Charmingly old-fashioned, Director Rob Reiner’s “Flipped” feels like a film you might be delighted to discover on home video or even basic cable. It doesn’t feature many big-name stars – Anthony Edwards (“ER”), John Mahoney (“Frasier”), Aidan Quinn and Rebecca De Mornay play parental figures, but the spotlight is on young stars Madeline Carroll and Callan McAuliffe as Juli Baker and Bryce Loski, two smitten teens in the early 1960s.
Childhood isn’t all a walk in the park.
Or bicycle rides to the candy store or comic book shop.
It’s about more than kicking up clouds of dust in the infield of a Little League diamond.
And doodling robot warriors in your three-ring binder during math class.
Sure, the stresses of youth sometimes seem paltry compared to the burdens we now carry as adults.
But back then, no problems were more pressing than bullies, homework, overbearing parents, popularity contests and girls.
Two flicks in this week’s Reel Deal review take us back to school – back to sack lunches and recess; back to pimples and poofy hair.
Charmingly old-fashioned, Director Rob Reiner’s “Flipped” feels like a film you might be delighted to discover on home video or even basic cable.
It doesn’t feature many big-name stars – Anthony Edwards (“ER”), John Mahoney (“Frasier”), Aidan Quinn and Rebecca De Mornay play parental figures, but the spotlight is on young stars Madeline Carroll and Callan McAuliffe as Juli Baker and Bryce Loski, two smitten teens in the early 1960s.
It doesn’t dominate theater marquees, and that’s a real shame.
“Flipped” isn’t likely to be a blockbuster. It’s nowhere near the box office top 10 – which in its opening weekend was won by “Resident Evil 3-D: Afterlife,” a gory, video game-inspired zombie franchise that should’ve worn out its welcome by now. It’s a sad state of cinema that movie messes like “Machete” are money-makers, and little attention is paid to gems like this one.
More people should get the chance to flip for “Flipped.”
It’s feel-good family fun and should appeal equally to nostalgic senior citizens, their adult-age children and those in their awkward tween years.
Reiner’s squarely back in his golden zone with “Flipped,” which in style settles in somewhere between his “Stand By Me” in 1986 and “When Harry Met Sally” in 1989.
Bryce meets Juli when his family moves into the house across the street.
From first glance and from first all the way through eighth grade, Juli’s goofy in love with him – and determined to share her first kiss with him.
On the flipside, Bryce for the most part sees Juli as a pest, always buzzing around, cramping his style and embarrassing him in front of his friends and family.
But then things start to change – like the seasons and the colors of the leaves on Juli’s beloved sycamore tree.
As Bryce starts to see Juli for the sweetheart she is (after some gentle prodding by his wise and lonesome grandfather), Juli starts to wonder if Bryce is worth pining over.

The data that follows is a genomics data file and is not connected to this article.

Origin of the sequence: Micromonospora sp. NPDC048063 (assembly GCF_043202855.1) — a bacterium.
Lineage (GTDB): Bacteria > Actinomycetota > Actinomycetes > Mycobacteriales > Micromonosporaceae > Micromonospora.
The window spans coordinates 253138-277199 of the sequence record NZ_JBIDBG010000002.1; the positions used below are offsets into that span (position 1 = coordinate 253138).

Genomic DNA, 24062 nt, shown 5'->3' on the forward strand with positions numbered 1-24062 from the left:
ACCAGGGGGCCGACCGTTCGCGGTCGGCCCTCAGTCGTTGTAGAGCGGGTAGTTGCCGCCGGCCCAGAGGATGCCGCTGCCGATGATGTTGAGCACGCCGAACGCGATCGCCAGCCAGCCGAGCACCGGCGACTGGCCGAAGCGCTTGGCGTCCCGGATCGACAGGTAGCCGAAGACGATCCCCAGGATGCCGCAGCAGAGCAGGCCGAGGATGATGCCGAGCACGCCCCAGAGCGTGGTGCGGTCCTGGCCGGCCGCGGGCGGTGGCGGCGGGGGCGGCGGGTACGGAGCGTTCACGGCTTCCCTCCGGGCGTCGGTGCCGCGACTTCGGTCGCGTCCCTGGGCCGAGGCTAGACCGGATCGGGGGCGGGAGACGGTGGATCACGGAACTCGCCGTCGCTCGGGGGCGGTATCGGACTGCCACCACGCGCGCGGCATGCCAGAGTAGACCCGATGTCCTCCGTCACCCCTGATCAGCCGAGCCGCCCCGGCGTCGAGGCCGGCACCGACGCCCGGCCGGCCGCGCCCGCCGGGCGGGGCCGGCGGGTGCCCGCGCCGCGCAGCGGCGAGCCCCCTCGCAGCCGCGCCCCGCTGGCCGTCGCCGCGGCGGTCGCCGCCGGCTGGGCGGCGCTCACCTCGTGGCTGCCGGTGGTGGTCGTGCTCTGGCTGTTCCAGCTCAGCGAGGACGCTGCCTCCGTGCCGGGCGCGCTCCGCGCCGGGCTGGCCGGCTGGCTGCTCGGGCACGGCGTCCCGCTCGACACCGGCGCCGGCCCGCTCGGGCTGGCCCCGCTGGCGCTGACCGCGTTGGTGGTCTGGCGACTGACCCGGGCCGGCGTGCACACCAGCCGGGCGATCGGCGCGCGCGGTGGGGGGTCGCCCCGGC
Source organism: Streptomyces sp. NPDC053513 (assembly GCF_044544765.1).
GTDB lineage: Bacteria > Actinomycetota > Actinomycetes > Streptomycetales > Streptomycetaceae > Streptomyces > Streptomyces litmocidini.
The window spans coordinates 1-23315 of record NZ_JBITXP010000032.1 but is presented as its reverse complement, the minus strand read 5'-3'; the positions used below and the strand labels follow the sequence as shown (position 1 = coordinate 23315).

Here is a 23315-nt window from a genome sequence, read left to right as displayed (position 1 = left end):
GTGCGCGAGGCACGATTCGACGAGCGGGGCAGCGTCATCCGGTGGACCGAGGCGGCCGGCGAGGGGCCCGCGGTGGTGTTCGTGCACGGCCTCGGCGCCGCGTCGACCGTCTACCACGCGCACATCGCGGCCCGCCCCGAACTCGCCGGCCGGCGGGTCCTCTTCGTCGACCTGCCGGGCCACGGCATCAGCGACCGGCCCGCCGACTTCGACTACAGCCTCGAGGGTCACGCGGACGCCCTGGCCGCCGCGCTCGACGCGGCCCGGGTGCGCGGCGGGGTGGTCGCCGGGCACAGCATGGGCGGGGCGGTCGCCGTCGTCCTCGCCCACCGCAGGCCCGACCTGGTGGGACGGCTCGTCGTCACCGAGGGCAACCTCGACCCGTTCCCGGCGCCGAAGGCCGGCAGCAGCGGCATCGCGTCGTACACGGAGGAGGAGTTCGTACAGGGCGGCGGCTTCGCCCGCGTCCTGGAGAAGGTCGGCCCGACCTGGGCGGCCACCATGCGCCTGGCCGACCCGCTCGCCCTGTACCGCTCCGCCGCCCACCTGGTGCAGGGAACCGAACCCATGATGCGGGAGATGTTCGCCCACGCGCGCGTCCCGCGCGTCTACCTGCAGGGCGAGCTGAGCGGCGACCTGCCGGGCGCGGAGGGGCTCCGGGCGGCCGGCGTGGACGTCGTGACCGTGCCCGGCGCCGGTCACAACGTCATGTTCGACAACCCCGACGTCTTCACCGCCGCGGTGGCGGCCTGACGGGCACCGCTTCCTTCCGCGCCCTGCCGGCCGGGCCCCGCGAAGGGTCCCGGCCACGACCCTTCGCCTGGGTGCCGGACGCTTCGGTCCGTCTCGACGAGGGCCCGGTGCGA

This story of flip-flopping young love unfolds from both perspectives – scenes narrated first by Bryce, and then flipped to tell Juli’s side.
Though it very well could have, the device doesn’t wear thin due largely to the charm and charisma of cute stars Carroll and McAuliffe.
You don’t get the sense necessarily that you’re seeing the same scene twice because the information and the emotions conveyed are unique. Rather than repetitive, it feels right.
Like Juli and Bryce, “Flipped” is greater – deeper and lovelier – than the sum of its parts.
Middle school is a minefield – riddled with bullies and cliques and moldy cheese.
And Greg Hefferly, a clever smart-aleck sixth-grader, navigates and narrates it in “Diary of a Wimpy Kid,” based on a popular series of crudely illustrated novels by Jeff Kinney.
Greg (Zachary Gordon) and his best friend Rowley (Robert Capron) are both fish out of water in middle school – but, really, who isn’t? – though Greg fools himself into thinking that for him it’s only temporary.
He’s determined to rise through the ranks of middle school “morons” and claim a spot among the most popular in his class – and he doesn’t seem to care whose feelings or toes he needs to step on to do so.
Yeah, Greg’s kind of a jerk. He’s terrible at times to his pal, Rowley, who is as loyal and woefully unaware as a puppy until Greg finally crosses the line.
And Greg thinks he’s better than pretty much everyone else – though his self-made pedestal is awfully shaky, as he discovers.
He shuns equally-awkward classmates Chiraq (his “bully buffer), Fregley (the freckled, spectacled nose-picker) and the slightly older and wiser outcast-by-choice Angie (played by “Kick-Ass” hit girl Chloe Moretz).
He’s tormented by – and dishes it back to – his older rock-band brother Rodrick (Devon Bostick) who, a little like Ferris Bueller, gets his digs in unnoticed by their clueless parents (played by Rachael Harris and Steve Zahn).
Greg’s definitely got a lot to learn – and that’s part of the fun.
“Diary of a Wimpy Kid” is a special kind of torture – sort of a “tickle torture” in that it makes kids (who can relate) and adults (who prefer to black out their own middle-school years) laugh through the pain.
It’s precocious wit – mixed with a little slapstick and lots of silliness – makes it more than just a Nickelodeon or Disney Channel distraction.
You don’t have to be a wimpy kid to like it, though it probably helps.
The best part: The movie made my 6-year-old son excited to read the book!
Being a teenager is too much for 16-year-old Craig Gilner, played by Keir Gilchrist in “It’s Kind of a Funny Story,” a sensitive comedy-drama set in a psychiatric ward and co-starring Zach Galifianakis (of “The Hangover”) and Emma Roberts (of “Nancy Drew”) as Craig’s fellow head-cases.
His five days in the nuthouse are bound to be both funny and life-changing.
Get committed in theaters Oct. 8.
Robert McCune is editor of The Independent in Massillon, Ohio.